Migraine Headaches: Causes, Prevention, and Treatment

A migraine headache is recognizable by intense pulsing or throbbing in an area of the head often accompanied by sensitivity to sound or light, nausea, and vomiting. Sufferers can be in pain for hours or even days and may be forced to lie down in a dark, quiet location. Understanding what causes these painful headaches, how to prevent them, and how to treat a migraine before it worsens can improve the lifestyle.
Causes and Symptoms of Migraine Headaches
Researchers have not pinpointed definite causes of these headaches but genetic predisposition and factors related to the environment seem to play roles. Brain chemical imbalances and changes within the brainstem and how it interacts with the major pain pathway called the trigeminal nerve may also be causes. Female hormonal changes, certain foods or drinks, stress, sensory stimuli such as bright lights, medications, and weather changes can trigger a migraine.
The headache often progresses through several stages, each with different symptoms. One to two days before onset, the individual may experience irritability, depression, hyperactivity, a stiff neck, excessive yawning, constipation, or cravings for certain foods. Just before or during a headache, a disturbance called an aura may occur. Though this is usually visual, it may instead be a verbal, sensory, or motor disturbance.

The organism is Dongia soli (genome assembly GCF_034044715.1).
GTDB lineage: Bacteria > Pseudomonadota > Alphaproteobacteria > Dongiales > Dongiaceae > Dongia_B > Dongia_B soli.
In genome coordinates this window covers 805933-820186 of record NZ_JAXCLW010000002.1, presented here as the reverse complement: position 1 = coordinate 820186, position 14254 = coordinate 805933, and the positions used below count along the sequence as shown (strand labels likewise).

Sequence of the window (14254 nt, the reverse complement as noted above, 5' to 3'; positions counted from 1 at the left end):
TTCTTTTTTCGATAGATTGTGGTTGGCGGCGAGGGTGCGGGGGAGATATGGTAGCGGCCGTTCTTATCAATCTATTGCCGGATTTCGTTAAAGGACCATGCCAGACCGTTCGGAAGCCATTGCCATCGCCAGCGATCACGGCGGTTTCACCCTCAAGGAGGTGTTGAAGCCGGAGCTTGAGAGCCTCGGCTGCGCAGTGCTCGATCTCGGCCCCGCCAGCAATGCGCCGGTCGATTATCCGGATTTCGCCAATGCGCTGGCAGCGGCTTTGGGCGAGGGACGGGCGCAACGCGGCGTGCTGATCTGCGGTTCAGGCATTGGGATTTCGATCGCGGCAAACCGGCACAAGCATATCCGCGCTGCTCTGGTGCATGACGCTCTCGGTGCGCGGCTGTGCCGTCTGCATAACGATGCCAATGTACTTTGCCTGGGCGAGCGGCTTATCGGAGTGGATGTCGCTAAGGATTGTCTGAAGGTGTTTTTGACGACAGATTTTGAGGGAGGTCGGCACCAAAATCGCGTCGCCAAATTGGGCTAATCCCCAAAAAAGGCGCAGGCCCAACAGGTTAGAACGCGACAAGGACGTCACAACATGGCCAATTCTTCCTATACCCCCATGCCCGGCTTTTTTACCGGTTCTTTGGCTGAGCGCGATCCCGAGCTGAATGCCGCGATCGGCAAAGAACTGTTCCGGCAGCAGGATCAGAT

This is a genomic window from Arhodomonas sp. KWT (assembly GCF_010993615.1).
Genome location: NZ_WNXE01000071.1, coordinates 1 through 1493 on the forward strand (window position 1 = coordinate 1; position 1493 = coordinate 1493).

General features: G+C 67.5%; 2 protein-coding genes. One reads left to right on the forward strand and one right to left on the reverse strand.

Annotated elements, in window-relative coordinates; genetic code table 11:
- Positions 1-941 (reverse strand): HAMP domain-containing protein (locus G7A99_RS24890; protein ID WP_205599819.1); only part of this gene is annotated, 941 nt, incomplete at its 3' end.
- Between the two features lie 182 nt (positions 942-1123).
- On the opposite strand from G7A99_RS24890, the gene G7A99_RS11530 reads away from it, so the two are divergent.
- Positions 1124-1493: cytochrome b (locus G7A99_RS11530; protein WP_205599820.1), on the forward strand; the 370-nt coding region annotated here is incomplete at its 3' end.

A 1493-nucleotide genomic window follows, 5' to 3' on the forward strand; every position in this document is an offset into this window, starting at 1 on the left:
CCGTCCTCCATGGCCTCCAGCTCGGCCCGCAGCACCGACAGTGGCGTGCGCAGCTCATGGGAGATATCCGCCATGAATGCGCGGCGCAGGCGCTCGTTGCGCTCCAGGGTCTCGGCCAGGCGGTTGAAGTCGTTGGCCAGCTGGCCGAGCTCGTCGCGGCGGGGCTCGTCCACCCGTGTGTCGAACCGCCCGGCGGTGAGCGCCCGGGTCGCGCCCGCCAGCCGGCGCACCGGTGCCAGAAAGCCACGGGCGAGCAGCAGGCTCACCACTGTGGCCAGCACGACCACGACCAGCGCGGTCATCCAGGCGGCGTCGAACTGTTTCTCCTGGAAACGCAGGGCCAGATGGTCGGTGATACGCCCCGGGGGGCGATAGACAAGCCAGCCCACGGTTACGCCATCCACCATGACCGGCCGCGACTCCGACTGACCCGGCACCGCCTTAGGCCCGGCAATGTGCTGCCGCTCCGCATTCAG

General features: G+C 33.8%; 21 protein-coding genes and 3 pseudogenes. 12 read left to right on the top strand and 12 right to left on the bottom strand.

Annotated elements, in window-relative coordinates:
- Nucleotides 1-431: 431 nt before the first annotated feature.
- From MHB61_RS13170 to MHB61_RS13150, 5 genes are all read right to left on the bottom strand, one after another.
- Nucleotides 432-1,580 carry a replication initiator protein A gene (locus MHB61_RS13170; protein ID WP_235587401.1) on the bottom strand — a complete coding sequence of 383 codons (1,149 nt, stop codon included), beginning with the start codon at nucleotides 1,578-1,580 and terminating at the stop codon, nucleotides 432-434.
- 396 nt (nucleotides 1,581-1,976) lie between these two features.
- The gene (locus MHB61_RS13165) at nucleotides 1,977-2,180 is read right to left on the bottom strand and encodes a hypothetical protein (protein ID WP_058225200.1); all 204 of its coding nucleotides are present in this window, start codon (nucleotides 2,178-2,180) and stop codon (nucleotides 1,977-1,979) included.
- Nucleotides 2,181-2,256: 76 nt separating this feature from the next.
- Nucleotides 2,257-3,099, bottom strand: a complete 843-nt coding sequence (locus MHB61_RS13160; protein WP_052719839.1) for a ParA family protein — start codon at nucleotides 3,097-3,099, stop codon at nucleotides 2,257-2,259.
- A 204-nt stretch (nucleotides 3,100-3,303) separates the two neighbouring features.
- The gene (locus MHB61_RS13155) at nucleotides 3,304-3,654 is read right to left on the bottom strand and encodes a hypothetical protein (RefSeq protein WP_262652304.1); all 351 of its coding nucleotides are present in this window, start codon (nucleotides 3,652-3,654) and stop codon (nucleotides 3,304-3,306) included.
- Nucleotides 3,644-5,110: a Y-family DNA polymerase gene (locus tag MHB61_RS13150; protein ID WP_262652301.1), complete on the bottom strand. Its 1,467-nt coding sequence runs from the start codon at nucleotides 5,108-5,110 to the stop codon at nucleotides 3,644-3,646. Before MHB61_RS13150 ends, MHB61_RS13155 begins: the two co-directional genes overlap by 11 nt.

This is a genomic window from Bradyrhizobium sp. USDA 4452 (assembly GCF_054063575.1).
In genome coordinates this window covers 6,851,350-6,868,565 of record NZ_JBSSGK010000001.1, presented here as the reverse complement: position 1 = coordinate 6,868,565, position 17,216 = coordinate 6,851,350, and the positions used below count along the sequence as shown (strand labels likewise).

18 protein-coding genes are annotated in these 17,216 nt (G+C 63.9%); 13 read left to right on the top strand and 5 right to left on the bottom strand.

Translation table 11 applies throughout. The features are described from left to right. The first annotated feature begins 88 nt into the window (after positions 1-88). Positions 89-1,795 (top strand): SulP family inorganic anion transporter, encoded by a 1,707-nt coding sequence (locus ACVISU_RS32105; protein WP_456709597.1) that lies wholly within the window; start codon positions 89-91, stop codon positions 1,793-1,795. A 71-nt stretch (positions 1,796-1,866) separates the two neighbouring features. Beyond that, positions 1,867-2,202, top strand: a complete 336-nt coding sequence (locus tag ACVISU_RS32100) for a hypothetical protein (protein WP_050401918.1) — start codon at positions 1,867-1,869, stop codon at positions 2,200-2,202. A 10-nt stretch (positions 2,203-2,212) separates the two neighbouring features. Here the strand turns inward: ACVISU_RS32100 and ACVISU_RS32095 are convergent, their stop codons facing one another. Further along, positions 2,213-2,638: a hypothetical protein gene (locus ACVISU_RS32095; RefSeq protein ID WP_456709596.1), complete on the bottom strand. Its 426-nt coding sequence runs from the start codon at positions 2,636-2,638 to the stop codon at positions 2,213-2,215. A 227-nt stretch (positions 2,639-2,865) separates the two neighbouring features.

This is followed by throbbing or pulsing pain on one or both sides of the head, blurred vision, lightheadedness, sensory sensitivity, nausea, and vomiting. Each headache typically lasts for between four and 72 hours. After experiencing a migraine, the individual usually feels drained of energy. If symptoms include a headache that is severe and abrupt or accompanied by double vision, numbness, difficulty speaking, or a stiff neck, immediate medical attention is recommended.
Prevention and Treatment of Migraine Headaches
Aerobic exercise on a regular basis is one way to reduce tension that may lead to this type of headache. If an odor or food is a known trigger, avoidance is a good preventative measure. A daily routine that includes consistent meal times and regular patterns of sleep may be helpful. Controlling stress is also recommended and can be done through meditation, yoga, or simply enjoying some quiet time.
Though medication is a common treatment, many people prefer to avoid it. Alternative treatments include spinal manipulation therapy provided by a chiropractor. Results of clinical trials include a substantial reduction of attacks and headache intensity. Some studies indicate that chiropractic treatment may be as effective as medications for migraine prevention.

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